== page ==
The problem is that investors don’t look closely enough at why a stock fell and what it would take to get back to where it was. Cisco Systems is a great example. Here is a chart from Yahoo! Finance that shows what would have happened if you had purchased and held Cisco stock right around the big run up in 1999.
As you can see, Cisco Systems hit a peak of almost $80 per share in early 2000. I know many people that bought on the first dip only to watch it fall down to below $20. By the end of 2007, the stock was trading at $27.07 per share. Cisco may eventually get back up to almost $80 per share, but let’s add an overlay of the “Opportunity Cost” and increase the timeframe. Let’s say you bought Cisco in January of 1999 and held it versus putting money into a simple Vanguard S&P 500 Index Fund:
As you can clearly see, the hypothetical investor would be waiting for Cisco to recover 13 years later versus cutting losses and investing elsewhere for a profit. Cisco was simply bid up too high during the tech boom and investor expectations for the growth of Cisco were unrealistic. Cisco did not recover and go back up because the reason they went down was valid as there was no reason the stock price should have been that high in the first place!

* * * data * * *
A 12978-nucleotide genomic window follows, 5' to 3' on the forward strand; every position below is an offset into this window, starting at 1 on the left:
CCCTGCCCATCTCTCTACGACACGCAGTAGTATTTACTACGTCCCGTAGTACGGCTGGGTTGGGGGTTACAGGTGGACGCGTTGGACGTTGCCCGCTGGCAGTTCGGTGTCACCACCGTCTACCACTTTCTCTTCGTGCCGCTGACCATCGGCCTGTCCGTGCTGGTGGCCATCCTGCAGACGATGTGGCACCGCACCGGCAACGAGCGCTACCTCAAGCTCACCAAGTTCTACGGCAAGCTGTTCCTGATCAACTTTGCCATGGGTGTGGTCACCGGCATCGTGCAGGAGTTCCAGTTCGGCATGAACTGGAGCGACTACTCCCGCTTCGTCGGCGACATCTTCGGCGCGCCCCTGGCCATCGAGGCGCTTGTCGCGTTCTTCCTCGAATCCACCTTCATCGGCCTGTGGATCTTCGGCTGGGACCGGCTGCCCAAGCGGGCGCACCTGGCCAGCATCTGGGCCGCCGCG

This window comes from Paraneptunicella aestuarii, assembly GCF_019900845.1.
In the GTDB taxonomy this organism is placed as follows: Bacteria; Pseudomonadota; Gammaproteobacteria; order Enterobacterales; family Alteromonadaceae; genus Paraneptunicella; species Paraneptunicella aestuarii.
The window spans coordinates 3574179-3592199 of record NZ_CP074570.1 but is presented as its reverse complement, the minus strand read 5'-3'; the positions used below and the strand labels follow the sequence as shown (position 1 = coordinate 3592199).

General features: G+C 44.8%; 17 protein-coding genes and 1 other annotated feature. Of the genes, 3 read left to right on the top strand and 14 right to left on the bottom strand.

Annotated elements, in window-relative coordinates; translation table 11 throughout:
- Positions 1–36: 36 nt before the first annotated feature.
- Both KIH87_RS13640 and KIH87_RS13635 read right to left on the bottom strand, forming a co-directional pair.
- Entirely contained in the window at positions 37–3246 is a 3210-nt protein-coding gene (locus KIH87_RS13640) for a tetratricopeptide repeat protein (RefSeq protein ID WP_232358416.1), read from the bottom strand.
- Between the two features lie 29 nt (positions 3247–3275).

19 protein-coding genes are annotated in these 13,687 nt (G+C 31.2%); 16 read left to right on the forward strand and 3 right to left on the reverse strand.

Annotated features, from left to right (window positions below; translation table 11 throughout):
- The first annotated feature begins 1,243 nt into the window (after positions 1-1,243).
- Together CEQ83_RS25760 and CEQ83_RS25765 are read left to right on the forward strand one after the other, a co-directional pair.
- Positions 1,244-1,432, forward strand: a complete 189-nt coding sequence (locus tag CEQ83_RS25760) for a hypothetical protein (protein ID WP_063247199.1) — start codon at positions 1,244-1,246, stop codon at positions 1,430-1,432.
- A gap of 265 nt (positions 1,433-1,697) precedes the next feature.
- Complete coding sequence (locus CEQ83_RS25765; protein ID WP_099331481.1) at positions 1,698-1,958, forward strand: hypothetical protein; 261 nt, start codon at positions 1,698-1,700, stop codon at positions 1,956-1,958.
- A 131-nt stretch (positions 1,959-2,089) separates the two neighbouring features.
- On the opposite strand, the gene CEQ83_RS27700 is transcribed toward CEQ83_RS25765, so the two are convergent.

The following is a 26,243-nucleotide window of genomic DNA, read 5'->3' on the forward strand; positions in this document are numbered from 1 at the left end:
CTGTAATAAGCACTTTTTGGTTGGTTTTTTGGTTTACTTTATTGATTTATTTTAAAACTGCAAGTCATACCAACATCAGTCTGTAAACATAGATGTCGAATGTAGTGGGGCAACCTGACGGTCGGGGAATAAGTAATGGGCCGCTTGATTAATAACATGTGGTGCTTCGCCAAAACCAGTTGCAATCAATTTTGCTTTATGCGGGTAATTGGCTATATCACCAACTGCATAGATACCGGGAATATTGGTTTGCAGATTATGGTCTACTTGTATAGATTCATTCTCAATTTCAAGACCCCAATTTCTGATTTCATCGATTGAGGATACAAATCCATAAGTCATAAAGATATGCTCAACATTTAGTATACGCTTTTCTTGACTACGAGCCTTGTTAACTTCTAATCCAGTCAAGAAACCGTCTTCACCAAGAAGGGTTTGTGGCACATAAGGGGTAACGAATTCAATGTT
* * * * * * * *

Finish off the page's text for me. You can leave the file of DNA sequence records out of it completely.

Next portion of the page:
In the case of oil stocks, between oil production increasing steadily and the emphasis on renewable energy, there is a glut of oil in the world marketplace. Along with slowing growth out of China, I don’t see oil stocks ‘coming back’ anytime soon and a quick look at profits verifies that. However, things always change and I may suggest oil stocks in the future, but I feel right now the Opportunity Cost is too high and there are better places to invest.
In the end, the prospective client I mentioned earlier decided to move everything to my management, we sold the oil stocks (which trended downward since we sold them), and I have her invested in stocks that have been going up with this rising market.
So the next time you think to yourself, “it will come back”, analyze why it came down, look at the companies financial statistics (or ask a qualified advisor), and then decide if you should keep it. Keep in mind if a stock fell 50% in value that it will have to earn 100% to get back to its starting point! Don’t let accepting a loss stop you from putting your money elsewhere because that choice just might make your money grow quicker!